With a cheap digital camera you can take a picture, transfer it to your computer, and inflict it on your friends and relatives in a matter of minutes. Sometimes, however, the results aren't quite perfect. Images may be too bright or dark, washed out, or may suffer from red-eye. The first part of this two-part series explains ways you adjust pictures to fix these problems and generally make them look better.
These days you can buy a fairly nice digital camera for under $100. Depending on what you want to do with the picture, however, you may need to do more than just say "cheese" and press a button.
For portraits you may want to perform red-eye reduction or insert an image of your favorite movie star into the picture. I've seen high-end group portraits where the photographer has copied one person's open eyes from one picture into another picture where that person blinked. You may also want to adjust the image's brightness, contrast, or color levels, and add a filter to make the image look softer.
When you're building user interfaces, you might want to add drop shadows, glow, or embossed effects. With scientific images you may want to highlight sharp edges or compare two pictures of the same scene (that's a good way to discover comets, asteroids, supernovas, and other astronomical phenomena that appear, disappear, or move quickly).
All of these are image processing techniques. Many of these techniques are much simpler than you might expect and you can implement them easily in C# or Visual Basic.
In this two-part article, I'll explain how you can implement some of these techniques. The first part of this article explains point processes: techniques that modify images one pixel at a time. Some of these techniques include brightness and contrast adjustment, image subtraction, and converting images to gray scale. The second part of this article will explain area processes such as blurring, sharpening, beveling, and embossing techniques.
Before I explain point processing techniques, however, you should learn a few things about loading, saving, and manipulating images in .NET programs.
One easy way to load images in a .NET program is to create a new Bitmap object, passing its constructor the name of the file you want to load. For example, the LoadImageLocked example program, uses the following code to display an image when you use the File menu's Open command. (All of the examples in this article are available for download in C# and Visual Basic versions.) This code calls the Bitmap class's constructor, passing it the name of the file you selected in the ofdFile OpenFileDialog control.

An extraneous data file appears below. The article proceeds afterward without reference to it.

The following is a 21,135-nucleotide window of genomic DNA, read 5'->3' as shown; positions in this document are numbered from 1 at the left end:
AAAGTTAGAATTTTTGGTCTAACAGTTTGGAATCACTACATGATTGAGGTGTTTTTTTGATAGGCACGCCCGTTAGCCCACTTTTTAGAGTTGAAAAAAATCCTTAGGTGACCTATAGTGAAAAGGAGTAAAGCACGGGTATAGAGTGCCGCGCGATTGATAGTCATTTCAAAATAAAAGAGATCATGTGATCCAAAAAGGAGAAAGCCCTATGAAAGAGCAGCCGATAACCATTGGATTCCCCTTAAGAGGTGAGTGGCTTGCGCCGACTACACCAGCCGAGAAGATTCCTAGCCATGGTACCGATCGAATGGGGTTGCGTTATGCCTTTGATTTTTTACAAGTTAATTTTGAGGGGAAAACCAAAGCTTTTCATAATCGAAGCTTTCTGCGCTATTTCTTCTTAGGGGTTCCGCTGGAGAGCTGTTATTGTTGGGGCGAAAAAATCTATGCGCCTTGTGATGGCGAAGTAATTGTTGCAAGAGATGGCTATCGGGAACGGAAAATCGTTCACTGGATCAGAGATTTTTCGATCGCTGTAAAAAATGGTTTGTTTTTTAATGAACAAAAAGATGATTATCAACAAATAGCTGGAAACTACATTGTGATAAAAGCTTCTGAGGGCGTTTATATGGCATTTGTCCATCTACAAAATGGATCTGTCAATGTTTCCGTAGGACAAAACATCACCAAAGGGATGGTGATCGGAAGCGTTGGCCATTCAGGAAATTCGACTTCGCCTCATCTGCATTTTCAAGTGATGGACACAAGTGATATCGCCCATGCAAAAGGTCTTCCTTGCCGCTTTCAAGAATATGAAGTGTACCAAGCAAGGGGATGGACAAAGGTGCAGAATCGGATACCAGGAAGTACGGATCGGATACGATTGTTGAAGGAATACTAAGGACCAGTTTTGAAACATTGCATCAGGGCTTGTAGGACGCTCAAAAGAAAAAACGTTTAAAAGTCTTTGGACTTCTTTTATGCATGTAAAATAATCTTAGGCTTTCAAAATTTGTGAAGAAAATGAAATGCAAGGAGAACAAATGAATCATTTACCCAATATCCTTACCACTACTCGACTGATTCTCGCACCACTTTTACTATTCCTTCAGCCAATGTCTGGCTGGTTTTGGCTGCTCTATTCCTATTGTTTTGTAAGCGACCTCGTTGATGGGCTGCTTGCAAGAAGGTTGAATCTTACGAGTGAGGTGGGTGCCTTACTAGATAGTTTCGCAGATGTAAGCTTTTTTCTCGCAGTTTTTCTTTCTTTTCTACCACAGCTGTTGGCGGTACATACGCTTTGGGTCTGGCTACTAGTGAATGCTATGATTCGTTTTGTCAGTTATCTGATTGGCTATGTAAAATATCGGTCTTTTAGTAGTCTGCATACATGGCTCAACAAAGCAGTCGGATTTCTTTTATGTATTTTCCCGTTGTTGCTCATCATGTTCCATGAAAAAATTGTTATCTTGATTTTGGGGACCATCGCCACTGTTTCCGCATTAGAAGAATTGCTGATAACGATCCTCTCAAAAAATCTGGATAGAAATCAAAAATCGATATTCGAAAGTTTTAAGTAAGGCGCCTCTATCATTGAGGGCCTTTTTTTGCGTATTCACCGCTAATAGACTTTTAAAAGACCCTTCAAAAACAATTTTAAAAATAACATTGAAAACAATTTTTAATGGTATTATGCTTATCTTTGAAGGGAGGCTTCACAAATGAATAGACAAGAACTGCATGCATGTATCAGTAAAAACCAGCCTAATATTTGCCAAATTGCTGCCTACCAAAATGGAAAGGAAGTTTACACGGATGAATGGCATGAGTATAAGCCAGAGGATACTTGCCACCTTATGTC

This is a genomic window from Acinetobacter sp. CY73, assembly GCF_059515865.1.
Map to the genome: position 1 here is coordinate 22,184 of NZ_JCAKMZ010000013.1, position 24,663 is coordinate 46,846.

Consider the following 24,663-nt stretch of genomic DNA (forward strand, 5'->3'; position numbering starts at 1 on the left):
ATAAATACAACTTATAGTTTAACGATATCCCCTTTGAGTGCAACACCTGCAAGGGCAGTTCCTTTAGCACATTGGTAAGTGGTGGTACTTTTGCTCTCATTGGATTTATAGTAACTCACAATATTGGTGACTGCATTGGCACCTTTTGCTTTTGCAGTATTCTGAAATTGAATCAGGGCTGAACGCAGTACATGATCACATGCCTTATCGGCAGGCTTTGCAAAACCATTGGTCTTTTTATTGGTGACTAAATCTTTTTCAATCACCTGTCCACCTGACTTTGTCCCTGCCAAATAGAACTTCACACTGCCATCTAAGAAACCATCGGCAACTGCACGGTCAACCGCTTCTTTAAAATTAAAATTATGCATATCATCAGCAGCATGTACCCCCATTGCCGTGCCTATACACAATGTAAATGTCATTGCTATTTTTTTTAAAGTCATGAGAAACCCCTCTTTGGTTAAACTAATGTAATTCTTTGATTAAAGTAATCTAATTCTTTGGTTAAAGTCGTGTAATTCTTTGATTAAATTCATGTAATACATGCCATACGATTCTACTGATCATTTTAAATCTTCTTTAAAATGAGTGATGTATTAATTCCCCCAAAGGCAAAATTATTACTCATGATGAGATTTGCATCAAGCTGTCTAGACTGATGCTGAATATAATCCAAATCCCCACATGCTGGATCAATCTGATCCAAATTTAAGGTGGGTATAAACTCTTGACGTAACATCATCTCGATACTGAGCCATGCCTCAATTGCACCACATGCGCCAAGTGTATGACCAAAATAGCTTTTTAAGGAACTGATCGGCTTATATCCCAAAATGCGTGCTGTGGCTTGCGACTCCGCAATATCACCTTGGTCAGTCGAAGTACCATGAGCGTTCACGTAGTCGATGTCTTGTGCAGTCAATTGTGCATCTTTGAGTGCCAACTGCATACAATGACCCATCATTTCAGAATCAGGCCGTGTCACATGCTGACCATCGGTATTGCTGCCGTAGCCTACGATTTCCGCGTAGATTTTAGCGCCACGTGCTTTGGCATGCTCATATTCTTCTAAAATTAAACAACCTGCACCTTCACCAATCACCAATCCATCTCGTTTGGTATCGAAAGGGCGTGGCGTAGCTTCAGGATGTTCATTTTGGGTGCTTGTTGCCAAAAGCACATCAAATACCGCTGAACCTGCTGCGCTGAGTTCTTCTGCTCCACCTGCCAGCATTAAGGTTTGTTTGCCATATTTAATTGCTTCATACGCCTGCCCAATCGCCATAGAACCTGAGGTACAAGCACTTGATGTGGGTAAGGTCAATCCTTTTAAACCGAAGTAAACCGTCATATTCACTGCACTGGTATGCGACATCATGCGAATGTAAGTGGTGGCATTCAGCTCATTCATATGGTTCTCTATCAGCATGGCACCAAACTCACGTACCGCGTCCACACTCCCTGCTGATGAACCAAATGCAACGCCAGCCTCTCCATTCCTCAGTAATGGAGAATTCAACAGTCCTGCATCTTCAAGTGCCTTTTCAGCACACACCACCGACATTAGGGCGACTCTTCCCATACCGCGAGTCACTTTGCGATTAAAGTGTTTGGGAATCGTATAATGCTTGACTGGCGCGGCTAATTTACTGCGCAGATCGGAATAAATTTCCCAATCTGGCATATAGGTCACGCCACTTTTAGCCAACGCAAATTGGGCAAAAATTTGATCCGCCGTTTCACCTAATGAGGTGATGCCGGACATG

// Load and display the file.
picResult.Image = new Bitmap(ofdFile.FileName);
There are two important things to note about this code. First, the picResult PictureBox uses this Bitmap whenever it needs to redraw itself. That means you cannot call the Bitmap's Dispose method to free its resources. If you do, the program crashes the next time it needs to refresh the PictureBox.
Not calling the Bitmap's Dispose method is easy enough but it leads to the second important thing to note: until you dispose of the Bitmap, it keeps the image file locked. If you try to delete or rename the file while the Bitmap still exists, you'll get the error "The action can't be completed because the file is open in another program."
One way around this problem is to load the Bitmap, copy it into a new Bitmap in memory, and then dispose of the original Bitmap. The new Bitmap holds everything it needs to know in memory so it doesn't need to keep the image file locked. After you call the first Bitmap's Dispose method, the file is unlocked so the program won't interfere with other programs that need to use the file, for example if you try to delete the file in Windows Explorer.
To make this operation and some others easier, I created an ImageMethods class in the file ImageStuff.cs. This class holds static methods that make working with images easier. The LoadBitmap method shown in the following code uses this technique of loading a file into a Bitmap, creating a copy of the Bitmap, and then disposing of the original (with a using statement).
// Load the image without leaving the file locked.
public static Bitmap LoadBitmap(string file_name)
using (Bitmap bm = new Bitmap(file_name))
return new Bitmap(bm);
If you open the LoadImageLocked program's File menu and select Open Unlocked, the program uses the following code to invoke the LoadBitmap method. This loads the image but doesn't lock the file.
// Load and display the file.
picResult.Image = ImageMethods.LoadBitmap(ofdFile.FileName);
The Bitmap class provides a useful Save method for saving image files. An optional second parameter tells Save what format to give the file. This value can be Bmp, Emf, Exit, Gif, Icon, Jpeg, MemoryBmp, Png, Tiff, and Wmf. For example, the following code saves the Bitmap named bm as a PNG file. (Lately I've come to like PNG files a lot because they provide pretty good compression without losing any of the image's data the way the GIF and JPEG formats do.)
The Save method doesn't really care what extension the file name has so you should be sure it matches the format that you use. For example, you could make a file named Happy.bmp that is saved in the JPEG format. The Save method doesn't care but that could lead to confusion.
To make saving images in the correct format easier, I added the following SaveBitmapUsingExtension method to the ImageMethods class.
// Save the file with the appropriate format.
// Throw a NotSupportedException if the file
// has an unknown extension.
public static void SaveBitmapUsingExtension(
Bitmap bm, string filename)
string extension = Path.GetExtension(filename);
throw new NotSupportedException(
"Unknown file extension " + extension);
This method uses a file name's extension to figure out which format is appropriate and then saves the image appropriately. That makes it easier to accommodate users who select different file formats.